"He had a strong faith. He didn't talk about it much, but it was a source of strength and comfort to him."
Friends of BRIGLIA will be received by his family at the Millard George Funeral Home on Ridout Street in London from 2 to 4 p.m. on Friday.
A funeral mass is scheduled for 10 a.m. Saturday at Saint Martin of Tours Catholic Church at Cathcart Street and Duchess Avenue.

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MATYAS o@ca.on.middlesex_county.london.london_free_press 2007-12-04 published
Market Furniture owner survived Nazi camp
By Joe MATYAS, Sun Media, Tues., December 4, 2007
A London merchant who gave immigrants credit they couldn't get anywhere else has died.
David KLEIN passed away peacefully at his Florida home on Saturday, his son Alan KLEIN said yesterday. He was 88.
KLEIN, a survivor of Nazi labour and death camps, operated Market Furniture on Talbot Street for 45 years until he retired at the age of 78 in 1998. He also owned a number of properties in the area of Talbot and King streets.
As an immigrant himself, having come to Canada in 1947, KLEIN sold furniture on credit to newcomers who couldn't qualify for loans, using his own screening method.
"He would offer to let people take more than what they asked for and if they refused, he knew they were careful with money and would find a way to pay," said his son. "He was never left high and dry."
During the 1980s, KLEIN fought a court battle that had an impact on commercial insurance policies and the way they're marketed.
He hired top lawyers and spent $100,000 to fight an insurance company that refused to pay for damages when the roof literally collapsed on his business, destroying his inventory.
"There was so much rain water on the roof that it caved in and crushed the furniture," said Alan.
In the end, KLEIN won the case and the insurance industry was given a heads-up from the court about transparency in creating and marketing all risk coverage.
A native of Czechoslovakia, KLEIN was rounded up at the age of 20, spending four years as a Jewish captive in concentration camps.
"My father told me dogs had more rights than prisoners," said Alan. "He said young men died all around him."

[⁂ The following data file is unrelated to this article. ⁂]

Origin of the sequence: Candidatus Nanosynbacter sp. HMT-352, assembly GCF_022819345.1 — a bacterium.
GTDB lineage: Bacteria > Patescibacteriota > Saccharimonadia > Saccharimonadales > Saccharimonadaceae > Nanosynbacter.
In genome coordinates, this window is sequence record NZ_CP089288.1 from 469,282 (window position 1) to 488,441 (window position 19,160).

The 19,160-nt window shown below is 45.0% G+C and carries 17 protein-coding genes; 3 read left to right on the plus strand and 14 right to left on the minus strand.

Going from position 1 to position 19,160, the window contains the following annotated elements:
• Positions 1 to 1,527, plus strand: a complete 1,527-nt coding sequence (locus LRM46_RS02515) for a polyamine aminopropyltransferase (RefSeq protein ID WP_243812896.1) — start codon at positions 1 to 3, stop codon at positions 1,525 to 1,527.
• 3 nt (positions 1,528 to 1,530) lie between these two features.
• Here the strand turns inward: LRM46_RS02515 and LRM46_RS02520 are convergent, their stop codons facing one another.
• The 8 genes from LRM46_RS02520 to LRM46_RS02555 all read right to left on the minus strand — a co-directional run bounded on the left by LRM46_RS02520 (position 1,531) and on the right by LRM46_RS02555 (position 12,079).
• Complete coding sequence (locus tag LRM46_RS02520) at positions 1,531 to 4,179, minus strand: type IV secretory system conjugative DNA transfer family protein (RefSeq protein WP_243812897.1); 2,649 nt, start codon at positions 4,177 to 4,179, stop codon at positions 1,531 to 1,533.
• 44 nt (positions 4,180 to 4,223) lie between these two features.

Told in a camp that 90 per cent of the captives would die, KLEIN was determined to be among the 10 per cent.
"He told me he never lost the will to live," said Alan. "He said he literally rose from the ashes."
The war cost KLEIN about 70 relatives, including his parents, grandparents and three of four siblings.
He was released from a German-controlled Hungarian concentration camp when the area was overrun by Russians. He spent the rest of the war fighting with the Czechoslovakian army.
When he came to Canada, he worked on farms, for an uncle in his Saint Thomas furniture store and ran a wholesale fruit and vegetable stand on his own.
"He worked 12 hours a day to forget the past and build a life for himself," said Alan.
KLEIN bought a truck and used it to deliver fruit, vegetables and furniture.
In 1951, he married Eva, whom he met in Toronto, and in 1954 they used savings to open Market Furniture at Talbot and King streets. They had four children: Rita, Jerry, Marilyn and Alan.
"My father spoke several languages and had a photographic memory when it came to customers," Alan said.
A funeral is scheduled at 2 p.m. tomorrow at Or Shalom Congregation.

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MATYAS o@ca.on.middlesex_county.london.london_free_press 2007-12-10 published
Deadly triangle
A London teacher and one man are found dead in a car. Another man is shot in a parking lot.
By Joe BELANGER, Patrick MALONEY and Joe MATYAS, Sun Media, Mon., December 10, 2007
A London teacher is dead and a colleague recovering in hospital after a stunning parking lot ambush yesterday that preceded an apparent murder-suicide 300 kilometres away.
Angela SEDORE, 40, was found dead in her sport utility vehicle near Peterborough just hours after Ed DICKSON/DIXON -- a fellow teacher at Ashley Oaks elementary school -- was shot by SEDORE's boyfriend outside a south London plaza, family members say.
SEDORE's sister said she had been dating a man named Ray KING for two years.
The bodies of KING and SEDORE were found, apparently shot to death, in her sport utility vehicle south of Peterborough following a police chase.
"This guy obviously came for one thing and that was to kill all three of them," DICKSON/DIXON's father, Ken DICKSON/DIXON, said.
DICKSON/DIXON's father said it appears a phone call to his son's home from a colleague whom his son had just started dating may have set the tragic chain of events in motion early yesterday.
DICKSON/DIXON, 36, told his father SEDORE sounded distraught and wanted to meet him, so he decided to go see if everything was all right. He later described to his father a chilling scene.
Upon arriving at the parking lot outside the A and P store at Wellington and Commissioners roads about 1: 40 a.m., he approached the woman's vehicle when a man hopped out, armed with a gun.
The man fired, the bullet ripping through one side of DICKSON/DIXON's stomach and out the other, then through the window of his Jeep, he told his father.
"If he didn't turn (his body,) he'd be a dead man," Ken DICKSON/DIXON said after visiting his son in the hospital. "A gunshot wound to the stomach, you're a dead man."
Remarkably, Ed DICKSON/DIXON told his father he jotted down the licence plate number as the vehicle drove off.
Within an hour, SEDORE's apartment on the second floor of a quaint Hyman Street home was swarming with police officers whose dramatic arrival stunned neighbours.
Durham regional officers, east of Toronto, were on alert for SEDORE's sport utility vehicle in connection with the London shooting and would soon be following it.